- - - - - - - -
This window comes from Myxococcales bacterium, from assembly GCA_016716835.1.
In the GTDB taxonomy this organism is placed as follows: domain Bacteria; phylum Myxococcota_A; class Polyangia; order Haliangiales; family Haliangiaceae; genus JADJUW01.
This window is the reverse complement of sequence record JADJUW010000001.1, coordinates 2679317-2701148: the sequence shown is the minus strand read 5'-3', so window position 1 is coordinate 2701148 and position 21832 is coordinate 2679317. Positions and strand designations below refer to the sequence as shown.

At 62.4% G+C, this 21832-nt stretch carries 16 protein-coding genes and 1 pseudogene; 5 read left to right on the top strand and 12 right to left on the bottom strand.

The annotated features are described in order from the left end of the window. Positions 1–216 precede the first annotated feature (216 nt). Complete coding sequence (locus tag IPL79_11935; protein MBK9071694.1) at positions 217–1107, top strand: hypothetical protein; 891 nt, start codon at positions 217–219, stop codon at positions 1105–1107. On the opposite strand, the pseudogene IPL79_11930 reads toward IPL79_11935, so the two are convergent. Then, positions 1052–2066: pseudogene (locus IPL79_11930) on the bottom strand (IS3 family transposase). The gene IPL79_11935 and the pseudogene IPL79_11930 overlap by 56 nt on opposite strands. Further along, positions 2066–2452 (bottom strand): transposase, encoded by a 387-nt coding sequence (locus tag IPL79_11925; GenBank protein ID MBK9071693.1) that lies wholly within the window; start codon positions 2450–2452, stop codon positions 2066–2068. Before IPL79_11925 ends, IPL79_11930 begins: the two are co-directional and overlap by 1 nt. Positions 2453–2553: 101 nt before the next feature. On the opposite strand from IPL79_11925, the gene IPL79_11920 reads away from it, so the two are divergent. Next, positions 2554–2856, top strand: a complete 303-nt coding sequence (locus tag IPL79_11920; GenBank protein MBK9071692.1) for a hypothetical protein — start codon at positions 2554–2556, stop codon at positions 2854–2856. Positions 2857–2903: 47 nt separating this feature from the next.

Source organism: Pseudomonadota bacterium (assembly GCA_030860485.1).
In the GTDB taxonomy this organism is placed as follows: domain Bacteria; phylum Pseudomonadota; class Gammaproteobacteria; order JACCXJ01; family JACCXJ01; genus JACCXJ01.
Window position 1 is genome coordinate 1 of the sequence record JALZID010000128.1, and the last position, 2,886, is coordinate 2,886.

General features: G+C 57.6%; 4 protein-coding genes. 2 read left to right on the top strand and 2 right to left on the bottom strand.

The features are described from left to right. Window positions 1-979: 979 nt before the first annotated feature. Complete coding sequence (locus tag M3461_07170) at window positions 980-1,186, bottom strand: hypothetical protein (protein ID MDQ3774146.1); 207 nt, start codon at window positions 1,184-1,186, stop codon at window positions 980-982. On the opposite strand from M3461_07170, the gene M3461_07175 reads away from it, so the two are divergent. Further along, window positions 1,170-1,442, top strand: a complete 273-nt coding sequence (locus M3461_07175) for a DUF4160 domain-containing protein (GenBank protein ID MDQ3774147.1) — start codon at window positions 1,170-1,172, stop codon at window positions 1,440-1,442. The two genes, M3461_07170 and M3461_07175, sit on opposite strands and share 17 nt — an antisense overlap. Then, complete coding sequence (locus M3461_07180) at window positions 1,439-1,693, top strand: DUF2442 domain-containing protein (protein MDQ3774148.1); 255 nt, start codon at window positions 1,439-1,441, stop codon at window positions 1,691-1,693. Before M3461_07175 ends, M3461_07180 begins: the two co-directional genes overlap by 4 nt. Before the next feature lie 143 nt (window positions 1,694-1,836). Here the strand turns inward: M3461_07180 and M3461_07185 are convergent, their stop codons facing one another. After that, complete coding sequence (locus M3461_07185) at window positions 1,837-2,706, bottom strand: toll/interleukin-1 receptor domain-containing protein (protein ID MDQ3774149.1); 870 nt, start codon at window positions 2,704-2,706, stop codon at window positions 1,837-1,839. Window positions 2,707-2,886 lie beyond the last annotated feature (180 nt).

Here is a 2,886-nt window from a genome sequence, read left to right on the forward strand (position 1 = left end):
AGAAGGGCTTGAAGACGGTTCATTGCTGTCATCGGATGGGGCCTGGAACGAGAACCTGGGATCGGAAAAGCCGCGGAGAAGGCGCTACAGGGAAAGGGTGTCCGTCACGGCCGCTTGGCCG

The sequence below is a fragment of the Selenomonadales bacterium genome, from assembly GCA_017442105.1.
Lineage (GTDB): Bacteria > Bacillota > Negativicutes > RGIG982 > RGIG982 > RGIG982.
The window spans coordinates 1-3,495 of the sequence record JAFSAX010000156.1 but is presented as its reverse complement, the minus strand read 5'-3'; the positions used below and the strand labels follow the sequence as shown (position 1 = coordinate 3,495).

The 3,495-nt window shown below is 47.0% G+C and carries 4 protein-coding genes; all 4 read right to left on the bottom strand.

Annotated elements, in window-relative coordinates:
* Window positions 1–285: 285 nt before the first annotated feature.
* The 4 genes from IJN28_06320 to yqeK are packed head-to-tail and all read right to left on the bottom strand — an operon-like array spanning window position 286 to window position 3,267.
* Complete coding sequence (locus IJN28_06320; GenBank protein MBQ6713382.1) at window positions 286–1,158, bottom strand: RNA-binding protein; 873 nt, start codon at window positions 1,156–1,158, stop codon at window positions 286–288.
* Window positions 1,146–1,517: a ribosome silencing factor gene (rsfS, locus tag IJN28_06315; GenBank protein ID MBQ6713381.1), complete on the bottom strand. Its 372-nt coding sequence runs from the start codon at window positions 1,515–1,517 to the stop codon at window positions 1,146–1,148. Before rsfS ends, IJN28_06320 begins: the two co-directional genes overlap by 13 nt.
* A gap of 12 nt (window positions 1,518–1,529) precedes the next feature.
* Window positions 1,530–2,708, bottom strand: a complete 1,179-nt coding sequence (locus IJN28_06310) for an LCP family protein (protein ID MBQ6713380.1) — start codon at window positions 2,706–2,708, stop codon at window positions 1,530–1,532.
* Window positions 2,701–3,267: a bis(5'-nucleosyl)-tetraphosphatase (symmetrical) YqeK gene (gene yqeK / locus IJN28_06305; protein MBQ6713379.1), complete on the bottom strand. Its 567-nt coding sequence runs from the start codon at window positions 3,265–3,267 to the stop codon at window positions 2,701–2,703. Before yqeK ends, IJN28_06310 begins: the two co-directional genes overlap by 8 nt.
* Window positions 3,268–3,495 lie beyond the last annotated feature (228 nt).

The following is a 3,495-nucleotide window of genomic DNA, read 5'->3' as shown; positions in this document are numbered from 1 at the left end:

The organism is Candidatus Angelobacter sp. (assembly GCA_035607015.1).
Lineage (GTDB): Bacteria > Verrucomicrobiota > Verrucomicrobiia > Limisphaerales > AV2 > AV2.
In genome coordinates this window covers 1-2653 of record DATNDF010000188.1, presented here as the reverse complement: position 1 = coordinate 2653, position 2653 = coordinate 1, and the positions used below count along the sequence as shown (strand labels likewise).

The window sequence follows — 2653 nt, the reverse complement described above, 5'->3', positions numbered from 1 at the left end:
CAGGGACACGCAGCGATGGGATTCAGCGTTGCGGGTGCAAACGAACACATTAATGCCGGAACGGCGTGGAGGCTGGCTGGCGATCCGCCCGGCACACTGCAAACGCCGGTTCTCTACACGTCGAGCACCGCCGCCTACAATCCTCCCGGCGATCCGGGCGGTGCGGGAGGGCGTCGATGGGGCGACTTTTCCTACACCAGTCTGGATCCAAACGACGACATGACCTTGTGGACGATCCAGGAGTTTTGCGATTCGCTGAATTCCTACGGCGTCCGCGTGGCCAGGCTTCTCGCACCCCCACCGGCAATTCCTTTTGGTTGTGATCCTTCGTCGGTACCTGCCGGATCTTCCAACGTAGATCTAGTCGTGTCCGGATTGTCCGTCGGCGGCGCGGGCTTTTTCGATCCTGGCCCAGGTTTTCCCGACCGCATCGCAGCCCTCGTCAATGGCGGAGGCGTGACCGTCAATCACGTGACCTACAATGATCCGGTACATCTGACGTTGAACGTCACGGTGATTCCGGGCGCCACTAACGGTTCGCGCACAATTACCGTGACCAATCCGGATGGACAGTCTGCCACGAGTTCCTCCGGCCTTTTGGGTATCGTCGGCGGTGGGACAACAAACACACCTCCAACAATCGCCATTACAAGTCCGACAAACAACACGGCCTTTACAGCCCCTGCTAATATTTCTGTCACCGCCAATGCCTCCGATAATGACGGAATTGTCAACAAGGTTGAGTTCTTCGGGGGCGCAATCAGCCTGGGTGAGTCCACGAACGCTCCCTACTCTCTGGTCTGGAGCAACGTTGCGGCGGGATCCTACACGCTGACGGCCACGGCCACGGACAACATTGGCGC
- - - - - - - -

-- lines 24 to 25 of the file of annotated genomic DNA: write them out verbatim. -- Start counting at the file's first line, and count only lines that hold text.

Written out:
* Window positions 2,701–3,267: a bis(5'-nucleosyl)-tetraphosphatase (symmetrical) YqeK gene (gene yqeK / locus IJN28_06305; protein MBQ6713379.1), complete on the bottom strand. Its 567-nt coding sequence runs from the start codon at window positions 3,265–3,267 to the stop codon at window positions 2,701–2,703. Before yqeK ends, IJN28_06310 begins: the two co-directional genes overlap by 8 nt.
* Window positions 3,268–3,495 lie beyond the last annotated feature (228 nt).